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“Bite-Size Bits of Local, National, and Global History”
Fredericksburg, Virginia — The American South (Mid-Atlantic)
 

Fredericksburg Baptist Church

 
 
Fredericksburg Baptist Church Marker image. Click for full size.
By Dawn Bowen, June 4, 2007
1. Fredericksburg Baptist Church Marker
Inscription. The prominent sanctuary to your right is the Fredericksburg Baptist Church, constructed in 1854-55. When it was built, Princess Anne Street was already developing as the town’s religious and government center. Other churches included St. George’s Episcopal Church (1849) and the Presbyterian Church (1833). Nearby government buildings included the Town Hall (1814) and the Court House (1852). During the December 1862 Battle of Fredericksburg, Union troops cleared the church for use as a hospital. The chapel and the sanctuary became densely packed with wounded men and surgeons did their best to attend to them while shells occasionally whistled overhead. The despoiled sanctuary rendered the church unusable until after the war, but the Baptist congregation recovered. Today, Fredericksburg’s historic churches continues to thrive.
 
Erected by City of Fredericksburg.
 
Location. 38° 18.247′ N, 77° 27.682′ W. Marker is in Fredericksburg, Virginia. Marker is at the intersection of Princess Anne Street and Amelia Street, on the right when traveling south on Princess Anne Street. Click for map. Marker is at or near this postal address: 1019 Princess Anne St, Fredericksburg VA 22401, United States of America.
 
Other nearby markers. At least 10 other markers are within
Federal troops entering town in 1862 image. Click for full size.
By Dawn Bowen, June 4, 2007
2. Federal troops entering town in 1862
“Whether in photographs or sketches, the Fredericksburg skyline is defined by the church steeples along Princess Anne Street as well as the Court House cupola. This image depicts the Federal Troops entering town in the summer of 1862.”
walking distance of this marker. Hostages (here, next to this marker); Prisoners of Christ (within shouting distance of this marker); The Booth House (within shouting distance of this marker); Bridgewater Mills (about 300 feet away, measured in a direct line); Gun from the CSS Virginia (about 400 feet away but has been reported missing); Lewis Randolph Ball (about 400 feet away); Auction Block (about 500 feet away); Second Town Hall / Market House (about 500 feet away); Weedon’s Tavern (about 500 feet away); Stating Inalienable Rights (about 500 feet away). Click for a list of all markers in Fredericksburg.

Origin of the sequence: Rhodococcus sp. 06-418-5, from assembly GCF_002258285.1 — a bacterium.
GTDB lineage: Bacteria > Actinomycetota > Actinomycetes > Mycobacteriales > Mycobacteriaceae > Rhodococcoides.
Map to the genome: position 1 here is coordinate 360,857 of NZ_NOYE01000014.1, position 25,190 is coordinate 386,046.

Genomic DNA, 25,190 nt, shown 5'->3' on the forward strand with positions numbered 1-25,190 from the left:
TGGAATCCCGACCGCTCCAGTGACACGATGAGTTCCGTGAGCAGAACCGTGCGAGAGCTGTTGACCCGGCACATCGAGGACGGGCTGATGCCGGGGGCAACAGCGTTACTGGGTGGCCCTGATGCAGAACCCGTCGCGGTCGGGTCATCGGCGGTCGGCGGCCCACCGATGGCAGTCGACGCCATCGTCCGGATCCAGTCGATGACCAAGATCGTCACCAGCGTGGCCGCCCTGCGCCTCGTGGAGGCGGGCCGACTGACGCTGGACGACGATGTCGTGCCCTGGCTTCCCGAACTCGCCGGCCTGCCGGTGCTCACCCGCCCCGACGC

Also see . . .  Fredericksburg Baptist Church. A history of the church from their web site. (Submitted on December 14, 2008, by Craig Swain of Leesburg, Virginia.) 
 
Categories. Churches, Etc.War, US Civil
 
Fredericksburg Baptist Church image. Click for full size.
By Dawn Bowen, June 4, 2007
3. Fredericksburg Baptist Church
St. George's Episcopal Church image. Click for full size.
By Dawn Bowen, June 5, 2007
4. St. George's Episcopal Church
The Presbyterian Church image. Click for full size.
By Dawn Bowen, June 5, 2007
5. The Presbyterian Church
Court House image. Click for full size.
By Dawn Bowen, June 5, 2007
6. Court House
 
 
Credits. This page originally submitted on , by Dawn Bowen of Fredericksburg, Virginia. This page has been viewed 2,559 times since then. Last updated on , by Dawn Bowen of Fredericksburg, Virginia. Photos:   1, 2, 3, 4, 5, 6. submitted on , by Dawn Bowen of Fredericksburg, Virginia. • J. J. Prats was the editor who published this page. This page was last revised on June 16, 2016.
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